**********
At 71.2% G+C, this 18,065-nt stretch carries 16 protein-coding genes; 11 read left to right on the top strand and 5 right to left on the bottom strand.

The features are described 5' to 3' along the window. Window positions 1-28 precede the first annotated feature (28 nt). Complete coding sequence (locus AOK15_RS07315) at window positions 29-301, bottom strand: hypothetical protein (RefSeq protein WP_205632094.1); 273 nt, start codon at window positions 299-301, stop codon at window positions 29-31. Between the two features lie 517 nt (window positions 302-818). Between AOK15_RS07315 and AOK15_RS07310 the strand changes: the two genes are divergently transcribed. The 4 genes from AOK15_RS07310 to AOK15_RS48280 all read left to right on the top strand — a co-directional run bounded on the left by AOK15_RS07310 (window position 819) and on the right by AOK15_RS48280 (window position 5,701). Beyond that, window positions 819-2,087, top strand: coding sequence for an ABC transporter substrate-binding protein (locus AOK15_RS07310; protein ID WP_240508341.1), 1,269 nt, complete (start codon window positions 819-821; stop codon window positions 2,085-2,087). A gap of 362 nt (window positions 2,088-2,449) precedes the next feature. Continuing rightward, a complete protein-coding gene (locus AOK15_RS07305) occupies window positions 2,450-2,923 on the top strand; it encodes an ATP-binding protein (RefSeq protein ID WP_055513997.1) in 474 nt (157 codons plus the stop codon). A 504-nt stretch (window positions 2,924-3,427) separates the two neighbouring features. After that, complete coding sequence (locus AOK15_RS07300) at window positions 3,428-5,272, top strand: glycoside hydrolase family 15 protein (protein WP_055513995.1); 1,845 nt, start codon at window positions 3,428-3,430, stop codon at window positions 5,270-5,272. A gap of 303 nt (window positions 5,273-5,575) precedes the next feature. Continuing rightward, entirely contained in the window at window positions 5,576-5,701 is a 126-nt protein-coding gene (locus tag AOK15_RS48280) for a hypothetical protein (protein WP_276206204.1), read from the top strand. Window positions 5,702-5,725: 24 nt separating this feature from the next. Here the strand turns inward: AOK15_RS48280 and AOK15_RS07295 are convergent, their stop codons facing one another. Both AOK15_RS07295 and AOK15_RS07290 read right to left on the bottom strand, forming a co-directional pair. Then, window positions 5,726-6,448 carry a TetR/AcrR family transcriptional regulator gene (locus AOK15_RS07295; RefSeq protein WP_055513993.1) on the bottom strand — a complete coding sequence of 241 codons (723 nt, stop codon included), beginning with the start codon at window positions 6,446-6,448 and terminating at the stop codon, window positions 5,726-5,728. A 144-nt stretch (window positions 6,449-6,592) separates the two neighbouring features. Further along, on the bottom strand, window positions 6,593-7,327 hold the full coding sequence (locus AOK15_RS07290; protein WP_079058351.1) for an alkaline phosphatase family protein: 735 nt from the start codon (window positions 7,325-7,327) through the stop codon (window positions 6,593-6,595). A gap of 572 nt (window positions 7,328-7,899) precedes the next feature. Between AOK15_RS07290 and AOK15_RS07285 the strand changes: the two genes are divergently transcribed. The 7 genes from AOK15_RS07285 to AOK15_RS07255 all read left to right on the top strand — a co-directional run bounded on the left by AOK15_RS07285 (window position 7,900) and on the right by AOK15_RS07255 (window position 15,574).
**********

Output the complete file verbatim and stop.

At 71.2% G+C, this 18,065-nt stretch carries 16 protein-coding genes; 11 read left to right on the top strand and 5 right to left on the bottom strand.

The features are described 5' to 3' along the window. Window positions 1-28 precede the first annotated feature (28 nt). Complete coding sequence (locus AOK15_RS07315) at window positions 29-301, bottom strand: hypothetical protein (RefSeq protein WP_205632094.1); 273 nt, start codon at window positions 299-301, stop codon at window positions 29-31. Between the two features lie 517 nt (window positions 302-818). Between AOK15_RS07315 and AOK15_RS07310 the strand changes: the two genes are divergently transcribed. The 4 genes from AOK15_RS07310 to AOK15_RS48280 all read left to right on the top strand — a co-directional run bounded on the left by AOK15_RS07310 (window position 819) and on the right by AOK15_RS48280 (window position 5,701). Beyond that, window positions 819-2,087, top strand: coding sequence for an ABC transporter substrate-binding protein (locus AOK15_RS07310; protein ID WP_240508341.1), 1,269 nt, complete (start codon window positions 819-821; stop codon window positions 2,085-2,087). A gap of 362 nt (window positions 2,088-2,449) precedes the next feature. Continuing rightward, a complete protein-coding gene (locus AOK15_RS07305) occupies window positions 2,450-2,923 on the top strand; it encodes an ATP-binding protein (RefSeq protein ID WP_055513997.1) in 474 nt (157 codons plus the stop codon). A 504-nt stretch (window positions 2,924-3,427) separates the two neighbouring features. After that, complete coding sequence (locus AOK15_RS07300) at window positions 3,428-5,272, top strand: glycoside hydrolase family 15 protein (protein WP_055513995.1); 1,845 nt, start codon at window positions 3,428-3,430, stop codon at window positions 5,270-5,272. A gap of 303 nt (window positions 5,273-5,575) precedes the next feature. Continuing rightward, entirely contained in the window at window positions 5,576-5,701 is a 126-nt protein-coding gene (locus tag AOK15_RS48280) for a hypothetical protein (protein WP_276206204.1), read from the top strand. Window positions 5,702-5,725: 24 nt separating this feature from the next. Here the strand turns inward: AOK15_RS48280 and AOK15_RS07295 are convergent, their stop codons facing one another. Both AOK15_RS07295 and AOK15_RS07290 read right to left on the bottom strand, forming a co-directional pair. Then, window positions 5,726-6,448 carry a TetR/AcrR family transcriptional regulator gene (locus AOK15_RS07295; RefSeq protein WP_055513993.1) on the bottom strand — a complete coding sequence of 241 codons (723 nt, stop codon included), beginning with the start codon at window positions 6,446-6,448 and terminating at the stop codon, window positions 5,726-5,728. A 144-nt stretch (window positions 6,449-6,592) separates the two neighbouring features. Further along, on the bottom strand, window positions 6,593-7,327 hold the full coding sequence (locus AOK15_RS07290; protein WP_079058351.1) for an alkaline phosphatase family protein: 735 nt from the start codon (window positions 7,325-7,327) through the stop codon (window positions 6,593-6,595). A gap of 572 nt (window positions 7,328-7,899) precedes the next feature. Between AOK15_RS07290 and AOK15_RS07285 the strand changes: the two genes are divergently transcribed. The 7 genes from AOK15_RS07285 to AOK15_RS07255 all read left to right on the top strand — a co-directional run bounded on the left by AOK15_RS07285 (window position 7,900) and on the right by AOK15_RS07255 (window position 15,574).